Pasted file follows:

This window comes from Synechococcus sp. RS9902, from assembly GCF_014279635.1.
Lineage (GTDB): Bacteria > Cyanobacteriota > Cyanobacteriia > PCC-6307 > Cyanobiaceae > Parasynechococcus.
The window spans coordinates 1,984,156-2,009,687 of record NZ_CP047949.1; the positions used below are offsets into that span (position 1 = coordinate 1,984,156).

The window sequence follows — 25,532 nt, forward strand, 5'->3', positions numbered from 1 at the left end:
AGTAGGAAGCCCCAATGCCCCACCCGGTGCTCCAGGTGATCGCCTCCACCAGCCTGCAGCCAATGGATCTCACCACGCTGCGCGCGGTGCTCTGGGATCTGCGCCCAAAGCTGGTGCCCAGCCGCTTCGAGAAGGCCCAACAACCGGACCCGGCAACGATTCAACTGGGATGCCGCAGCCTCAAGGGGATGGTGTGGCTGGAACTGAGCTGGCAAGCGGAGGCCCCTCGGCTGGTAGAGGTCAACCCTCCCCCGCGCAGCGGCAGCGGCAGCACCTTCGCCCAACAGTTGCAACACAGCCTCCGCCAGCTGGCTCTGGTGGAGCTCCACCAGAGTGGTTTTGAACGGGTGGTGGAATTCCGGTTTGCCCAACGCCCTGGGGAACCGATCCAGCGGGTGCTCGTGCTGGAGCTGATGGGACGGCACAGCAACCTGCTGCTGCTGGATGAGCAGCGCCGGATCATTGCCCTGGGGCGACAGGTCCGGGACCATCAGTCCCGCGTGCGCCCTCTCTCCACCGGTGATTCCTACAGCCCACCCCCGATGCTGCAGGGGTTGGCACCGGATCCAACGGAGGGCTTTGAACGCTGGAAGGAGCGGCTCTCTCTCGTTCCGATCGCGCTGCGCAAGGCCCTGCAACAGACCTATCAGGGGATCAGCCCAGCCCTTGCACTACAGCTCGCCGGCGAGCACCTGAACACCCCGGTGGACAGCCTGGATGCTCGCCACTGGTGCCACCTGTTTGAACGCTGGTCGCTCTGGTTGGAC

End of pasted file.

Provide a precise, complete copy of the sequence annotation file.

This window comes from Synechococcus sp. RS9902, from assembly GCF_014279635.1.
Lineage (GTDB): Bacteria > Cyanobacteriota > Cyanobacteriia > PCC-6307 > Cyanobiaceae > Parasynechococcus.
The window spans coordinates 1,984,156-2,009,687 of record NZ_CP047949.1; the positions used below are offsets into that span (position 1 = coordinate 1,984,156).

The window sequence follows — 25,532 nt, forward strand, 5'->3', positions numbered from 1 at the left end:
AGTAGGAAGCCCCAATGCCCCACCCGGTGCTCCAGGTGATCGCCTCCACCAGCCTGCAGCCAATGGATCTCACCACGCTGCGCGCGGTGCTCTGGGATCTGCGCCCAAAGCTGGTGCCCAGCCGCTTCGAGAAGGCCCAACAACCGGACCCGGCAACGATTCAACTGGGATGCCGCAGCCTCAAGGGGATGGTGTGGCTGGAACTGAGCTGGCAAGCGGAGGCCCCTCGGCTGGTAGAGGTCAACCCTCCCCCGCGCAGCGGCAGCGGCAGCACCTTCGCCCAACAGTTGCAACACAGCCTCCGCCAGCTGGCTCTGGTGGAGCTCCACCAGAGTGGTTTTGAACGGGTGGTGGAATTCCGGTTTGCCCAACGCCCTGGGGAACCGATCCAGCGGGTGCTCGTGCTGGAGCTGATGGGACGGCACAGCAACCTGCTGCTGCTGGATGAGCAGCGCCGGATCATTGCCCTGGGGCGACAGGTCCGGGACCATCAGTCCCGCGTGCGCCCTCTCTCCACCGGTGATTCCTACAGCCCACCCCCGATGCTGCAGGGGTTGGCACCGGATCCAACGGAGGGCTTTGAACGCTGGAAGGAGCGGCTCTCTCTCGTTCCGATCGCGCTGCGCAAGGCCCTGCAACAGACCTATCAGGGGATCAGCCCAGCCCTTGCACTACAGCTCGCCGGCGAGCACCTGAACACCCCGGTGGACAGCCTGGATGCTCGCCACTGGTGCCACCTGTTTGAACGCTGGTCGCTCTGGTTGGAC